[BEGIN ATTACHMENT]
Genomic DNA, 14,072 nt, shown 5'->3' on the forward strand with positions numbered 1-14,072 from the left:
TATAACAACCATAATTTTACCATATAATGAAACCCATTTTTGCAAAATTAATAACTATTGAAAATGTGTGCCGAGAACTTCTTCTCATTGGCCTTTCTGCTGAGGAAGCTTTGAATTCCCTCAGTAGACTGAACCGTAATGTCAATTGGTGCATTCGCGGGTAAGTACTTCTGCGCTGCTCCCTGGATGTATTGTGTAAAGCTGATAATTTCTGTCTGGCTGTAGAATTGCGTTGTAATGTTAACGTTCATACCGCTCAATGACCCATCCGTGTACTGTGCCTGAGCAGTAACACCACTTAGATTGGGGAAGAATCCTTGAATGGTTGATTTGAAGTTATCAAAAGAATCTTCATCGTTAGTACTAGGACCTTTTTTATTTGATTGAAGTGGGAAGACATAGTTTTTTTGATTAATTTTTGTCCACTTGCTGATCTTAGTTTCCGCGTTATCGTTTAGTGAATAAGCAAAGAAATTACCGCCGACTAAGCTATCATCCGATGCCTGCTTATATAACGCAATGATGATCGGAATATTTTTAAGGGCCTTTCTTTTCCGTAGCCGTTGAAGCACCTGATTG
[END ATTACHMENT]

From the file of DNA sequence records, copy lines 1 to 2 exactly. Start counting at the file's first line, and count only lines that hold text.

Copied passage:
Genomic DNA, 14,072 nt, shown 5'->3' on the forward strand with positions numbered 1-14,072 from the left:
TATAACAACCATAATTTTACCATATAATGAAACCCATTTTTGCAAAATTAATAACTATTGAAAATGTGTGCCGAGAACTTCTTCTCATTGGCCTTTCTGCTGAGGAAGCTTTGAATTCCCTCAGTAGACTGAACCGTAATGTCAATTGGTGCATTCGCGGGTAAGTACTTCTGCGCTGCTCCCTGGATGTATTGTGTAAAGCTGATAATTTCTGTCTGGCTGTAGAATTGCGTTGTAATGTTAACGTTCATACCGCTCAATGACCCATCCGTGTACTGTGCCTGAGCAGTAACACCACTTAGATTGGGGAAGAATCCTTGAATGGTTGATTTGAAGTTATCAAAAGAATCTTCATCGTTAGTACTAGGACCTTTTTTATTTGATTGAAGTGGGAAGACATAGTTTTTTTGATTAATTTTTGTCCACTTGCTGATCTTAGTTTCCGCGTTATCGTTTAGTGAATAAGCAAAGAAATTACCGCCGACTAAGCTATCATCCGATGCCTGCTTATATAACGCAATGATGATCGGAATATTTTTAAGGGCCTTTCTTTTCCGTAGCCGTTGAAGCACCTGATTG